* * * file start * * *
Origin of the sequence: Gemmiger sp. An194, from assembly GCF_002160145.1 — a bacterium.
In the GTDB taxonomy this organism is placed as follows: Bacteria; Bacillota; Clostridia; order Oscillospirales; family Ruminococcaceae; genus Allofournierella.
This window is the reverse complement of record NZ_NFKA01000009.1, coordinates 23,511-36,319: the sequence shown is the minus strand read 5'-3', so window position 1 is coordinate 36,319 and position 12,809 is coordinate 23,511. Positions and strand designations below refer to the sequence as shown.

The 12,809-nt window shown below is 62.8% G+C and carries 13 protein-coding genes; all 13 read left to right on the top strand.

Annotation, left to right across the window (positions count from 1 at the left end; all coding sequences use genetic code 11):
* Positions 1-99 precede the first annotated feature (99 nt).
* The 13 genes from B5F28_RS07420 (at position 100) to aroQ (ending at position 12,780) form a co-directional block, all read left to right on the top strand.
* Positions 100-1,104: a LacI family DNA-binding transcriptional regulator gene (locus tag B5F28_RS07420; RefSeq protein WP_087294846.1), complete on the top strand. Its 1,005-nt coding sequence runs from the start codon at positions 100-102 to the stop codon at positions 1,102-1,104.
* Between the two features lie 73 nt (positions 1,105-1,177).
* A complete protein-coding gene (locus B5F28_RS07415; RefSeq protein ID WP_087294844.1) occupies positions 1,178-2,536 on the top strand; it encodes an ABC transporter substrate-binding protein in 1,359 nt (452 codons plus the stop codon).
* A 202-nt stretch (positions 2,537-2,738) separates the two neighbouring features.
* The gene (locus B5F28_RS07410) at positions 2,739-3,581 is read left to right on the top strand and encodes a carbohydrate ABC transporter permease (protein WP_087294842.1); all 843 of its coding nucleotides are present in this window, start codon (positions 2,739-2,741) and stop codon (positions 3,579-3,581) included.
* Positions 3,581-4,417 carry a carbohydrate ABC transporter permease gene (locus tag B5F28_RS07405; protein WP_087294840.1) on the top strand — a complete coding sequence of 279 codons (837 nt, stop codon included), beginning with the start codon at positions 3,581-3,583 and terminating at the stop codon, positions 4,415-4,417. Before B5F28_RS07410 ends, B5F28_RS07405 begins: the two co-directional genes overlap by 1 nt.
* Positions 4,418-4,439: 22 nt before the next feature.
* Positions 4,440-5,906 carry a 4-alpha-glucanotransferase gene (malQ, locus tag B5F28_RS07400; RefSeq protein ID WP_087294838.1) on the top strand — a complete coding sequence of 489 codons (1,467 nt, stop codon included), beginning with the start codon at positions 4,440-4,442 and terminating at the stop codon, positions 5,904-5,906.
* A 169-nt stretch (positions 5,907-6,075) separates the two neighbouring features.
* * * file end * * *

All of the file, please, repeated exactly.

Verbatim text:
Origin of the sequence: Gemmiger sp. An194, from assembly GCF_002160145.1 — a bacterium.
In the GTDB taxonomy this organism is placed as follows: Bacteria; Bacillota; Clostridia; order Oscillospirales; family Ruminococcaceae; genus Allofournierella.
This window is the reverse complement of record NZ_NFKA01000009.1, coordinates 23,511-36,319: the sequence shown is the minus strand read 5'-3', so window position 1 is coordinate 36,319 and position 12,809 is coordinate 23,511. Positions and strand designations below refer to the sequence as shown.

The 12,809-nt window shown below is 62.8% G+C and carries 13 protein-coding genes; all 13 read left to right on the top strand.

Annotation, left to right across the window (positions count from 1 at the left end; all coding sequences use genetic code 11):
* Positions 1-99 precede the first annotated feature (99 nt).
* The 13 genes from B5F28_RS07420 (at position 100) to aroQ (ending at position 12,780) form a co-directional block, all read left to right on the top strand.
* Positions 100-1,104: a LacI family DNA-binding transcriptional regulator gene (locus tag B5F28_RS07420; RefSeq protein WP_087294846.1), complete on the top strand. Its 1,005-nt coding sequence runs from the start codon at positions 100-102 to the stop codon at positions 1,102-1,104.
* Between the two features lie 73 nt (positions 1,105-1,177).
* A complete protein-coding gene (locus B5F28_RS07415; RefSeq protein ID WP_087294844.1) occupies positions 1,178-2,536 on the top strand; it encodes an ABC transporter substrate-binding protein in 1,359 nt (452 codons plus the stop codon).
* A 202-nt stretch (positions 2,537-2,738) separates the two neighbouring features.
* The gene (locus B5F28_RS07410) at positions 2,739-3,581 is read left to right on the top strand and encodes a carbohydrate ABC transporter permease (protein WP_087294842.1); all 843 of its coding nucleotides are present in this window, start codon (positions 2,739-2,741) and stop codon (positions 3,579-3,581) included.
* Positions 3,581-4,417 carry a carbohydrate ABC transporter permease gene (locus tag B5F28_RS07405; protein WP_087294840.1) on the top strand — a complete coding sequence of 279 codons (837 nt, stop codon included), beginning with the start codon at positions 3,581-3,583 and terminating at the stop codon, positions 4,415-4,417. Before B5F28_RS07410 ends, B5F28_RS07405 begins: the two co-directional genes overlap by 1 nt.
* Positions 4,418-4,439: 22 nt before the next feature.
* Positions 4,440-5,906 carry a 4-alpha-glucanotransferase gene (malQ, locus tag B5F28_RS07400; RefSeq protein ID WP_087294838.1) on the top strand — a complete coding sequence of 489 codons (1,467 nt, stop codon included), beginning with the start codon at positions 4,440-4,442 and terminating at the stop codon, positions 5,904-5,906.
* A 169-nt stretch (positions 5,907-6,075) separates the two neighbouring features.